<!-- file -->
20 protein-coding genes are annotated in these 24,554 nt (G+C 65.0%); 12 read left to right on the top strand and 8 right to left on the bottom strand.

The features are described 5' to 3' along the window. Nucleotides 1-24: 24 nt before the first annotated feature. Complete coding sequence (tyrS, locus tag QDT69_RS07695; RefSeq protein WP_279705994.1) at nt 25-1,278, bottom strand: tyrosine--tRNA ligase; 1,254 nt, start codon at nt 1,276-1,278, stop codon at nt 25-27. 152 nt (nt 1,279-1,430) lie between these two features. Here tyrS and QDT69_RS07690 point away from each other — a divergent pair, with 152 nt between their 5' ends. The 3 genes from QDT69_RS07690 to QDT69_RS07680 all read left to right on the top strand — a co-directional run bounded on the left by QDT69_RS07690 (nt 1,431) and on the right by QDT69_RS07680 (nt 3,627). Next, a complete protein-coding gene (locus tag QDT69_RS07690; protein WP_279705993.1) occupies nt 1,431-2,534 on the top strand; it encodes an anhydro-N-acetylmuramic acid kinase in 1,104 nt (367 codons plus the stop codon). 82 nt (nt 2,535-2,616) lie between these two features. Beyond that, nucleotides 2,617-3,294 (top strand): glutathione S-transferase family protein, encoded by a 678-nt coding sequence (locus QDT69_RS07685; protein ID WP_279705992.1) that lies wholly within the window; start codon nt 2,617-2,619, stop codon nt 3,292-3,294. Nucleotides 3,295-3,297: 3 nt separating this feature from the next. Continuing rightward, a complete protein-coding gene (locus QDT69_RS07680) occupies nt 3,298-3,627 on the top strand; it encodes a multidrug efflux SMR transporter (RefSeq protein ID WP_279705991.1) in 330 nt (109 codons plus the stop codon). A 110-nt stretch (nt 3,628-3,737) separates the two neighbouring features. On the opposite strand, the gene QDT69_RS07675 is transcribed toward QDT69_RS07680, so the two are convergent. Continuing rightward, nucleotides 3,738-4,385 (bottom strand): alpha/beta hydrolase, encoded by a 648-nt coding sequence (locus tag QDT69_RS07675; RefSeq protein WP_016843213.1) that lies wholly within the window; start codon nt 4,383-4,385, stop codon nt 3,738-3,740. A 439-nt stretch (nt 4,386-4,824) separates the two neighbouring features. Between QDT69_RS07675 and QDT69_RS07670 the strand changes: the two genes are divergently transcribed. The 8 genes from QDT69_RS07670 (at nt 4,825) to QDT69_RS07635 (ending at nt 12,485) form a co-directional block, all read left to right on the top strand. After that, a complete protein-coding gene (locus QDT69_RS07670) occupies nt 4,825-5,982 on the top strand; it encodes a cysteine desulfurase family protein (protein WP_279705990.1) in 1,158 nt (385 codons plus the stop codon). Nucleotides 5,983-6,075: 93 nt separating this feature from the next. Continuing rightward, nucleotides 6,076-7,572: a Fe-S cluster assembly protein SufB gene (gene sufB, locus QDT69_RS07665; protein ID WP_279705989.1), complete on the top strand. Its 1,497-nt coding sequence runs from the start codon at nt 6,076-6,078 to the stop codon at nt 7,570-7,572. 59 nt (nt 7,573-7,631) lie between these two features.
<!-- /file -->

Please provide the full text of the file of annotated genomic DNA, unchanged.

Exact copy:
20 protein-coding genes are annotated in these 24,554 nt (G+C 65.0%); 12 read left to right on the top strand and 8 right to left on the bottom strand.

The features are described 5' to 3' along the window. Nucleotides 1-24: 24 nt before the first annotated feature. Complete coding sequence (tyrS, locus tag QDT69_RS07695; RefSeq protein WP_279705994.1) at nt 25-1,278, bottom strand: tyrosine--tRNA ligase; 1,254 nt, start codon at nt 1,276-1,278, stop codon at nt 25-27. 152 nt (nt 1,279-1,430) lie between these two features. Here tyrS and QDT69_RS07690 point away from each other — a divergent pair, with 152 nt between their 5' ends. The 3 genes from QDT69_RS07690 to QDT69_RS07680 all read left to right on the top strand — a co-directional run bounded on the left by QDT69_RS07690 (nt 1,431) and on the right by QDT69_RS07680 (nt 3,627). Next, a complete protein-coding gene (locus tag QDT69_RS07690; protein WP_279705993.1) occupies nt 1,431-2,534 on the top strand; it encodes an anhydro-N-acetylmuramic acid kinase in 1,104 nt (367 codons plus the stop codon). 82 nt (nt 2,535-2,616) lie between these two features. Beyond that, nucleotides 2,617-3,294 (top strand): glutathione S-transferase family protein, encoded by a 678-nt coding sequence (locus QDT69_RS07685; protein ID WP_279705992.1) that lies wholly within the window; start codon nt 2,617-2,619, stop codon nt 3,292-3,294. Nucleotides 3,295-3,297: 3 nt separating this feature from the next. Continuing rightward, a complete protein-coding gene (locus QDT69_RS07680) occupies nt 3,298-3,627 on the top strand; it encodes a multidrug efflux SMR transporter (RefSeq protein ID WP_279705991.1) in 330 nt (109 codons plus the stop codon). A 110-nt stretch (nt 3,628-3,737) separates the two neighbouring features. On the opposite strand, the gene QDT69_RS07675 is transcribed toward QDT69_RS07680, so the two are convergent. Continuing rightward, nucleotides 3,738-4,385 (bottom strand): alpha/beta hydrolase, encoded by a 648-nt coding sequence (locus tag QDT69_RS07675; RefSeq protein WP_016843213.1) that lies wholly within the window; start codon nt 4,383-4,385, stop codon nt 3,738-3,740. A 439-nt stretch (nt 4,386-4,824) separates the two neighbouring features. Between QDT69_RS07675 and QDT69_RS07670 the strand changes: the two genes are divergently transcribed. The 8 genes from QDT69_RS07670 (at nt 4,825) to QDT69_RS07635 (ending at nt 12,485) form a co-directional block, all read left to right on the top strand. After that, a complete protein-coding gene (locus QDT69_RS07670) occupies nt 4,825-5,982 on the top strand; it encodes a cysteine desulfurase family protein (protein WP_279705990.1) in 1,158 nt (385 codons plus the stop codon). Nucleotides 5,983-6,075: 93 nt separating this feature from the next. Continuing rightward, nucleotides 6,076-7,572: a Fe-S cluster assembly protein SufB gene (gene sufB, locus QDT69_RS07665; protein ID WP_279705989.1), complete on the top strand. Its 1,497-nt coding sequence runs from the start codon at nt 6,076-6,078 to the stop codon at nt 7,570-7,572. 59 nt (nt 7,573-7,631) lie between these two features.